It’s an interesting to move to have Tyrion spend his time in the crypts bitching about how useless he feels, and I hope it presages some acts of brilliance between himself, Sansa and Varys in episodes to come. None of them were equipped to defeat the Night King but they will be needed in the political wars to come. I think they could have milked the horror element of the crypts a little more (the camera lingering on Sansa’s face while the soldiers outside scream and beg to be let in was more terrifying than the Stark zombies) but at least we got a payoff to the “no safer place” declarations. When the sad piano music started playing over Sansa and Tyrion’s terrified and tearful faces, followed by a kiss of the hand and a brandishing of dragon glass blades, I was sure they were both about to die. I’m glad they didn’t; I’d like to see them both do a lot more yet.
Jorah & Lyanna
Not a great night for the future of House Mormont. Lyanna went out like a boss and also prefigured Arya’s victory in her desperate stab into the giant’s ice-blue eye. And that primal scream she gave — wow. What a death. Jorah’s ride with the Dothraki was exhilarating and the blinking out of the lit swords one by one — followed by eerie quiet — effectively set the stakes for the battle, although it sucks that they sacrificed all the POC upfront. Come on, David & Dan, you know better than that by now. Jorah’s last stand, stupidly devoted to Dany as always, was sad enough but what worries me more is what happens to Dany without Jorah, the last of her true ride-or-die supporters and one of the few characters able to calm her temper. In many ways he was the great love of her life, even if she couldn’t love him in the way that he wanted.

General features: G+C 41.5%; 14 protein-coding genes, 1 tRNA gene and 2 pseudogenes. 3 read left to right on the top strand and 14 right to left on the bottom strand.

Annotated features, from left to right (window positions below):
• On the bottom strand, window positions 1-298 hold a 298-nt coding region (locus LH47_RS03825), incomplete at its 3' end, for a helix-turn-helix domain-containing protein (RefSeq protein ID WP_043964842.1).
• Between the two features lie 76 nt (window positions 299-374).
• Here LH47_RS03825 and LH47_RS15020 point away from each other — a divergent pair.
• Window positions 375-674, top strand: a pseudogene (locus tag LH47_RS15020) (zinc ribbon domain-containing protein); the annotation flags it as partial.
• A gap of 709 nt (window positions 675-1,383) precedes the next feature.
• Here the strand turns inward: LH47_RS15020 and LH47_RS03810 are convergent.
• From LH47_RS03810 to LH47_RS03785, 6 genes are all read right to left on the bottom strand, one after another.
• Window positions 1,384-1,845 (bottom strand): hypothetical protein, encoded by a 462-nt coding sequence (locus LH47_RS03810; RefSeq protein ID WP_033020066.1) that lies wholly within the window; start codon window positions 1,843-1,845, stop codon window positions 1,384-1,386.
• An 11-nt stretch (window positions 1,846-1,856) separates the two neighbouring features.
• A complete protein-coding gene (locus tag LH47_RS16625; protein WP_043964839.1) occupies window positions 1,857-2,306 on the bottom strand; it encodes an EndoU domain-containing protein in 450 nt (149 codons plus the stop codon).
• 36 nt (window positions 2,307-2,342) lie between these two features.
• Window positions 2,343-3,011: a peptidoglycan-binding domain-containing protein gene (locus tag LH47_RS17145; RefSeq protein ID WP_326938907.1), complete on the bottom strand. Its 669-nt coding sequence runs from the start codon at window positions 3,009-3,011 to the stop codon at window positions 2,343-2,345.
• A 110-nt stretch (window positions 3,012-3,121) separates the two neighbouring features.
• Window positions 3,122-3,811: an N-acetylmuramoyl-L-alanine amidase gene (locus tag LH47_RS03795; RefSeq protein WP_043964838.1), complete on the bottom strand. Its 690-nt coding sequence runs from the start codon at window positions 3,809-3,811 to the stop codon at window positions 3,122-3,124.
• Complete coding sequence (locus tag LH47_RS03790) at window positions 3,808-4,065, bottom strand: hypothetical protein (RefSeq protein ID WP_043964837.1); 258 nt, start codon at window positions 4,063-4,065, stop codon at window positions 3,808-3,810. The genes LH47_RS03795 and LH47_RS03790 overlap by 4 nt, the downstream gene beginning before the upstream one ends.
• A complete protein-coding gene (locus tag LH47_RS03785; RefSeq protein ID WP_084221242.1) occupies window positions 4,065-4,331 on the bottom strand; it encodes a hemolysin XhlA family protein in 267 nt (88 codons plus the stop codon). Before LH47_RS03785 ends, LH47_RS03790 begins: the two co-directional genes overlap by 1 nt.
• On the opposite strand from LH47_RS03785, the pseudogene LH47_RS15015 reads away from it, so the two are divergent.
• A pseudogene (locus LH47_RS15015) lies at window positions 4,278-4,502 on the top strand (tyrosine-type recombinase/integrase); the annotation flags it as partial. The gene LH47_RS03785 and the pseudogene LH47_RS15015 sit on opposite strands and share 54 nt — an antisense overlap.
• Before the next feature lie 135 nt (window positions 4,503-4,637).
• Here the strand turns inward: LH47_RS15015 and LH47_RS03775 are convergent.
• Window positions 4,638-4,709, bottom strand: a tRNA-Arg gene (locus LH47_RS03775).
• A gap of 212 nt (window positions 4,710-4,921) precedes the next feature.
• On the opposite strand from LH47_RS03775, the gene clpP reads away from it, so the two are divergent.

Sam, Gilly, Jaime, Brienne, Pod, Grey Worm, Tormund, Gendry & Daavos
I cannot believe they are all still standing. Even Podrick?! That is all.
The Hound & Beric
The Hound’s fear of fire is one of the most consistent and endearing parts of his character, as is his obvious concern for Arya’s safety. Thank the gods that it looks like Cleganebowl is still on. I’m not always a fan of the “X character stayed alive/was brought back to achieve this one, extremely specific purpose” trope (it kind of diminishes the journey and makes everything about the destination) but having said that it was great to see Beric fighting alongside Arya and the Hound in the end.
Yet another LOTR nod in this episode — this time to The Two Towers film’s surprise arrival of the Lothlorien elves at the Battle of Helm’s Deep. Her magical moments looked great and her prophetic nudges to Arya were earned. The somewhat baffling nature of her arrival felt fitting in light of her equally unexplained, and rather beautiful, death in the snow. This was one of the more magical moments in recent memory that felt truly fantastic and numinous: mysterious and strange in the way of a dark fairy tale.